For most people with Parkinson’s disease, the only relief from the tremors, rigidity and impaired movement associated with the progressive loss of their motor skills is a drug called L-DOPA. But as the disease progresses, L-DOPA can cause prominent side effects that counteract its effectiveness.
Now, Rockefeller University’s Paul Greengard and colleagues in Sweden provide evidence that serotonin, a well-studied neurotransmitter involved in regulating mood, appetite, sexuality and sleep, also plays a crucial role in Parkinson’s disease. Using a mouse model of the disease, Greengard’s team shows that side effects associated with repeated L-DOPA treatment can be blocked by manipulating a specific serotonin receptor. The finding, reported this week in Proceedings of the National Academy of Sciences Early Edition online, points to a new target for developing treatments for this disorder, which is the second most common neurodegenerative disease after Alzheimer’s.
“Our study provides a scientific rationale for developing drugs that act on the serotonin 1B receptor for the treatment of advanced Parkinsonism,” says senior co-author Per Svenningsson, a visiting professor in Greengard’s lab and a group leader at the Karolinska Institute in Sweden.
The neurotransmitter dopamine has several functions in the brain, including the regulation of movement. Parkinson’s disease is characterized by a progressive degeneration of dopamine-producing neurons, which causes tremors, rigidity and lack of movement control. These neurons project from the midbrain to an area of the brain called the corpus striatum. Although dopamine signaling is impaired in Parkinson’s patients, serotonin production remains strong. In addition, several serotonin receptors are highly expressed in the striatum and available to modify the action of L-DOPA.
Two years ago, Greengard and Svenningsson identified a protein, called p11, that acts as a regulator of serotonin signaling in the brain. The researchers showed that p11 increases the concentration of the serotonin 1B receptor at synapses, thereby increasing the efficiency of serotonin signaling, and linked this interaction to an individual’s susceptibility to depression and his or her response to antidepressant treatments.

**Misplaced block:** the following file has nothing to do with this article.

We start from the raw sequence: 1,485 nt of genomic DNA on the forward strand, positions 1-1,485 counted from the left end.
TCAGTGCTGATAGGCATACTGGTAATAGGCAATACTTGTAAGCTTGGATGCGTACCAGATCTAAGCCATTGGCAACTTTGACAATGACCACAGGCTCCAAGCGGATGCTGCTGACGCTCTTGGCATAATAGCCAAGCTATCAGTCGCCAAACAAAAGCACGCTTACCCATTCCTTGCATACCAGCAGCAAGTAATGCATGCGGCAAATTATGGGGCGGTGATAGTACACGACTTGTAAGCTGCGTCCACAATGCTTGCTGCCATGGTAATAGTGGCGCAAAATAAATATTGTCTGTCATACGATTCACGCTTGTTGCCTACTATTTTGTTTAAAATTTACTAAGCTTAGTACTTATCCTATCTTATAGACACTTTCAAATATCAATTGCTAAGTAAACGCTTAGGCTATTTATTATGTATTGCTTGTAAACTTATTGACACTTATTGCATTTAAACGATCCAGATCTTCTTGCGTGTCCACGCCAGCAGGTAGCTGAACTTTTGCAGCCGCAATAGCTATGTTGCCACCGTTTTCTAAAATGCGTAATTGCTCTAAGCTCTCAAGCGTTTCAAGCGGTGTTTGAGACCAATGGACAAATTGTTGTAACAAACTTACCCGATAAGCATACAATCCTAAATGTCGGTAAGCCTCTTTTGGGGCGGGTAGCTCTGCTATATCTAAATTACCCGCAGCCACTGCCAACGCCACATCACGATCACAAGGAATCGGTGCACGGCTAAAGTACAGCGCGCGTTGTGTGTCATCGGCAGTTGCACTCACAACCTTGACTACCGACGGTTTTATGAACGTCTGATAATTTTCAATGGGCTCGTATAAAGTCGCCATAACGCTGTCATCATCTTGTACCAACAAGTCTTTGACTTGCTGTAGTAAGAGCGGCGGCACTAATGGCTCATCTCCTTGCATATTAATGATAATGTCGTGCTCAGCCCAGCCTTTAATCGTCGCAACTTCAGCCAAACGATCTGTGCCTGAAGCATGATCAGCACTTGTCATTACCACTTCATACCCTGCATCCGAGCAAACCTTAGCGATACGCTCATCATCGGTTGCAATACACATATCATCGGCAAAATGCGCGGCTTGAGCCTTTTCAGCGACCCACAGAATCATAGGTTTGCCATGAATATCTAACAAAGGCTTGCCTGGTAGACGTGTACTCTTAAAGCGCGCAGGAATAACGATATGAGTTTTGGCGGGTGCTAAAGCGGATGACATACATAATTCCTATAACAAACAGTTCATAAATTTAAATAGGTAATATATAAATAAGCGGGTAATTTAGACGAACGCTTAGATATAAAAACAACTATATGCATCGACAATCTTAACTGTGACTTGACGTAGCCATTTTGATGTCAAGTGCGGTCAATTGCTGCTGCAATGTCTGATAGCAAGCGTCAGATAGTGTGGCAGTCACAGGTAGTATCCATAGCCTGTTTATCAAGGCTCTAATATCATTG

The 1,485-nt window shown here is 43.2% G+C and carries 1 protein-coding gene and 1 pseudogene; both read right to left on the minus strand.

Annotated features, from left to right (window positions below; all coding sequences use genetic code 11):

In the new study, Greengard, Svenningsson and their colleagues show that p11 and serotonin also play a role in the L-DOPA-induced symptoms of advanced Parkinson’s disease. Svenningsson and Xiaoqun Zhang, a graduate student at Karolinska, used a mouse model of Parkinson’s disease in which a substance called 6-OHDA causes the destruction of dopamine neurons in one hemisphere of the brain. L-DOPA, because it is a dopamine replacement and a stimulant, causes the 6-OHDA-treated mice to rotate their bodies in the opposite direction of the dopamine-depleted brain hemisphere.
When the researchers gave these mice L-DOPA, they found increased levels of the serotonin 1B receptor and the protein p11 in the striatum. The researchers then used a molecule called CP94253, which binds to the serotonin 1B receptor and mimics the action of serotonin. CP94253 was given to two sets of 6-OHDA-treated mice: one in which p11 was “knocked out” and another with p11 intact.
After treatment with CP94253, rotational behavior and involuntary movements decreased in the p11-intact 6-OHDA-treated mice, but not in the p11 knockout mice — suggesting that CP94253 works through p11. The researchers believe that CP94253, and similar serotonin 1B receptor agonists, may counteract L-DOPA-induced behaviors by reducing the release of GABA, a chemical messenger that inhibits the transmission of nerve impulses. GABA is released from neurons that contain the dopamine D1 receptor.
“Blocking the dopamine D1 receptor is not a treatment option for L-DOPA-induced side effects, since it would diminish the therapeutic efficiency of L-DOPA,” says Greengard, who is Vincent Astor Professor and head of the Laboratory of Molecular and Cellular Neuroscience at Rockefeller. “Developing compounds that target the serotonin 1B receptor may offer an alternative approach for treating advanced Parkinson’s disease.”
Source: Rockefeller University
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